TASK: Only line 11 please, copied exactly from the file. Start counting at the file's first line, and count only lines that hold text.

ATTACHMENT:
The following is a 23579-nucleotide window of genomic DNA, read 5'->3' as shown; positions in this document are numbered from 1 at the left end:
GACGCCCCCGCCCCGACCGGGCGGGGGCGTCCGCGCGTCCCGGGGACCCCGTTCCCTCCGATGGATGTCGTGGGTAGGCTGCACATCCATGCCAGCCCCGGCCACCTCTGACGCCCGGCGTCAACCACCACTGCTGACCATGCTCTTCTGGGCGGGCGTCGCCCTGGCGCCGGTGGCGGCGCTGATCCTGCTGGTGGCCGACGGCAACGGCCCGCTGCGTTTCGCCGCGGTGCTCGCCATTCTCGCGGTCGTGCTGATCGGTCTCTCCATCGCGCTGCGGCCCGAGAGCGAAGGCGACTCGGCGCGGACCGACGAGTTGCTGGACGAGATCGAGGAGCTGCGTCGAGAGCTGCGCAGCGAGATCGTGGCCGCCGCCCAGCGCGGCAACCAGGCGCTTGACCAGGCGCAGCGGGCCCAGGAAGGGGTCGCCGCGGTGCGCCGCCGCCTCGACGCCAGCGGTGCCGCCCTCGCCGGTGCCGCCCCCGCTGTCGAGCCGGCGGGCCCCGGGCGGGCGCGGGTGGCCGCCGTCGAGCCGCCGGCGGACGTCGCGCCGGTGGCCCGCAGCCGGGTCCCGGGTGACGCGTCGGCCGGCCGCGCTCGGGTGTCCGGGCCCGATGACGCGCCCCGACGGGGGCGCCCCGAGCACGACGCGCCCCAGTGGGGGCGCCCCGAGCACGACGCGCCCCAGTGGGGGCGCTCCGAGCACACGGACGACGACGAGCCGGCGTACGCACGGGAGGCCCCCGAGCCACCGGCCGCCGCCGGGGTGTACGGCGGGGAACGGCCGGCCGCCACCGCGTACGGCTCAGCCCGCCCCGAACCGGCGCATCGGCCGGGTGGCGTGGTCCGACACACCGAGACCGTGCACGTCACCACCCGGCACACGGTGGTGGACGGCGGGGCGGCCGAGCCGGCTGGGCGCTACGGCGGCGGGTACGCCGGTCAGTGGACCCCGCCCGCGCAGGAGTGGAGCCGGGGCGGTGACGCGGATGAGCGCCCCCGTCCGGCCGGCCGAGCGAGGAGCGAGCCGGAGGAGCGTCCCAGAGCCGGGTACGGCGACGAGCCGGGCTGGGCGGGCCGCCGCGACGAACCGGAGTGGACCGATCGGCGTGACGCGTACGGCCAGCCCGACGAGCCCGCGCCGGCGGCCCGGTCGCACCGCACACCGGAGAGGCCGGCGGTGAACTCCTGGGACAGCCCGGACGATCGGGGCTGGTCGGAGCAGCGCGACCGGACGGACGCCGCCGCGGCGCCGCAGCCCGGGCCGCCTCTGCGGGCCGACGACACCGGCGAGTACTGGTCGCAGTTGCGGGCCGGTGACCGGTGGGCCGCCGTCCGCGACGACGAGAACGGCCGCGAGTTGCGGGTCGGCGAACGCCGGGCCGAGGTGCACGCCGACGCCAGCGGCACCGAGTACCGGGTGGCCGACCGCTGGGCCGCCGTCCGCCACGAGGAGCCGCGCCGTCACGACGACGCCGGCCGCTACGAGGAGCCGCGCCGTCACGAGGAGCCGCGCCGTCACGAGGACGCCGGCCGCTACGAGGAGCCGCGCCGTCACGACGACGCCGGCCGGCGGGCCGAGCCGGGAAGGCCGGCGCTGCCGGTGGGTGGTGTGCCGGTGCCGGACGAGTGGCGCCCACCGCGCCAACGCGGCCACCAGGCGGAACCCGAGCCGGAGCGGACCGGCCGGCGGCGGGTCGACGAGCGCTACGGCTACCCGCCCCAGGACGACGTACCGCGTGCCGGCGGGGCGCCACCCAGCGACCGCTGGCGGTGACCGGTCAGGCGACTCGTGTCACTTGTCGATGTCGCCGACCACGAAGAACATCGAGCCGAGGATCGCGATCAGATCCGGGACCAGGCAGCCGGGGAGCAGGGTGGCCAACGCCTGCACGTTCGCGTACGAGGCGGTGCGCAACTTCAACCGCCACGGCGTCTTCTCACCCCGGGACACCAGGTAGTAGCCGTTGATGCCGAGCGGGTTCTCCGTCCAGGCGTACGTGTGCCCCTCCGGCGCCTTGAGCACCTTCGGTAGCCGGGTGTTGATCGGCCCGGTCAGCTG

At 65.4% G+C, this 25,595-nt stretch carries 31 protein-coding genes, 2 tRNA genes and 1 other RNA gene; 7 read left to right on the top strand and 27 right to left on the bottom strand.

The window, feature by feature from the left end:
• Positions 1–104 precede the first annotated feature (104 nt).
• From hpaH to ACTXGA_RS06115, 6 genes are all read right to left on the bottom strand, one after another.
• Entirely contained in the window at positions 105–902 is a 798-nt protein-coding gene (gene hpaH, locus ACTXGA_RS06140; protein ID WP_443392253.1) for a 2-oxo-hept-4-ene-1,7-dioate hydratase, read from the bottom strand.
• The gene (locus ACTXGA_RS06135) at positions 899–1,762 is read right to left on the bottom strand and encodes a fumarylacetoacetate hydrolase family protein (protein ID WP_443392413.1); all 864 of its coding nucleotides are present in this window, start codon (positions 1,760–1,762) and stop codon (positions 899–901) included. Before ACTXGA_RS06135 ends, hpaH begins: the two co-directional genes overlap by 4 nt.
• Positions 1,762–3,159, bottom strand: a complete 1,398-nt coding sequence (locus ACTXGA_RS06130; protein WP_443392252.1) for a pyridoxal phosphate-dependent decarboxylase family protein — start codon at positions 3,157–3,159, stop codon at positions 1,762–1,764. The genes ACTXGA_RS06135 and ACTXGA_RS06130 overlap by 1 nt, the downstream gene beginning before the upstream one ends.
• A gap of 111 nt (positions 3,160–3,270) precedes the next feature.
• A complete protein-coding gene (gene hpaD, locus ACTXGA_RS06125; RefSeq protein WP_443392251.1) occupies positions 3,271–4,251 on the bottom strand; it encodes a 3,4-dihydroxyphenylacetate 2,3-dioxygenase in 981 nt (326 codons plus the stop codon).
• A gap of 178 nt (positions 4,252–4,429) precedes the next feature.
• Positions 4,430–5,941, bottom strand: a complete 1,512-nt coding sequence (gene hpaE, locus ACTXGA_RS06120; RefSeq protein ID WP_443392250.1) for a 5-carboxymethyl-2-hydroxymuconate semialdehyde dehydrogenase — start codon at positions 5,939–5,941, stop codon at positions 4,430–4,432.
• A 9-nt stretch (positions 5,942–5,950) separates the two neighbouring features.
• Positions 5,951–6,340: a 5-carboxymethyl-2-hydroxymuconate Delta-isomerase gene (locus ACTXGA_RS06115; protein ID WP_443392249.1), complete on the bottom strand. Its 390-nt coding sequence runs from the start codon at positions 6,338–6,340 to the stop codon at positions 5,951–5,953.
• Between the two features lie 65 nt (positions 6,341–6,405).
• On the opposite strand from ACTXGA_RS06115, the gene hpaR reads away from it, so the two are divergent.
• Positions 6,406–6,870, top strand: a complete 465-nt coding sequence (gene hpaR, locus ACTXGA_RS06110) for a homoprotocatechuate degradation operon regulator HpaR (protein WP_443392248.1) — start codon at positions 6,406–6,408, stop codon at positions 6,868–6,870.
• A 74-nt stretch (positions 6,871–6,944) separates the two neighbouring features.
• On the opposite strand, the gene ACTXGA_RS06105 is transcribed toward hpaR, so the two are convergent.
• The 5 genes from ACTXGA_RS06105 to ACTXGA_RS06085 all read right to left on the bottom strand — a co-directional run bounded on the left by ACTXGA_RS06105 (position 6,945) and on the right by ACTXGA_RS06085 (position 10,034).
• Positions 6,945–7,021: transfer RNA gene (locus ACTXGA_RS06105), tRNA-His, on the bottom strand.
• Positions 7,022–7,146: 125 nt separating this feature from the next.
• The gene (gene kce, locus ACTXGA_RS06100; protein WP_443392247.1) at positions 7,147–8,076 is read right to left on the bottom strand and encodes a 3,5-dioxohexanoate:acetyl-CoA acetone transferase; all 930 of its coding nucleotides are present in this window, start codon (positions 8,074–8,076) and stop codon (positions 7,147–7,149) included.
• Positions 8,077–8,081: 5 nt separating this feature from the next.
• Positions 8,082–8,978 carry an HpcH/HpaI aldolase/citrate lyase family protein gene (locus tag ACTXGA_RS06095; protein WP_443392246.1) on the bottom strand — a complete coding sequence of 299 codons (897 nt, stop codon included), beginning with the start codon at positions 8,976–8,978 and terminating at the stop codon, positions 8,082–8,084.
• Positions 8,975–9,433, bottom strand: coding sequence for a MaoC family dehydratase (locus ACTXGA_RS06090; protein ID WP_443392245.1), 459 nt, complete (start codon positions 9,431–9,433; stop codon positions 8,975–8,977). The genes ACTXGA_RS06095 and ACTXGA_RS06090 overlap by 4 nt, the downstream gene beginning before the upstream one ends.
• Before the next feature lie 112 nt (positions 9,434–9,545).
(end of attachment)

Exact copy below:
• A complete protein-coding gene (gene hpaD, locus ACTXGA_RS06125; RefSeq protein WP_443392251.1) occupies positions 3,271–4,251 on the bottom strand; it encodes a 3,4-dihydroxyphenylacetate 2,3-dioxygenase in 981 nt (326 codons plus the stop codon).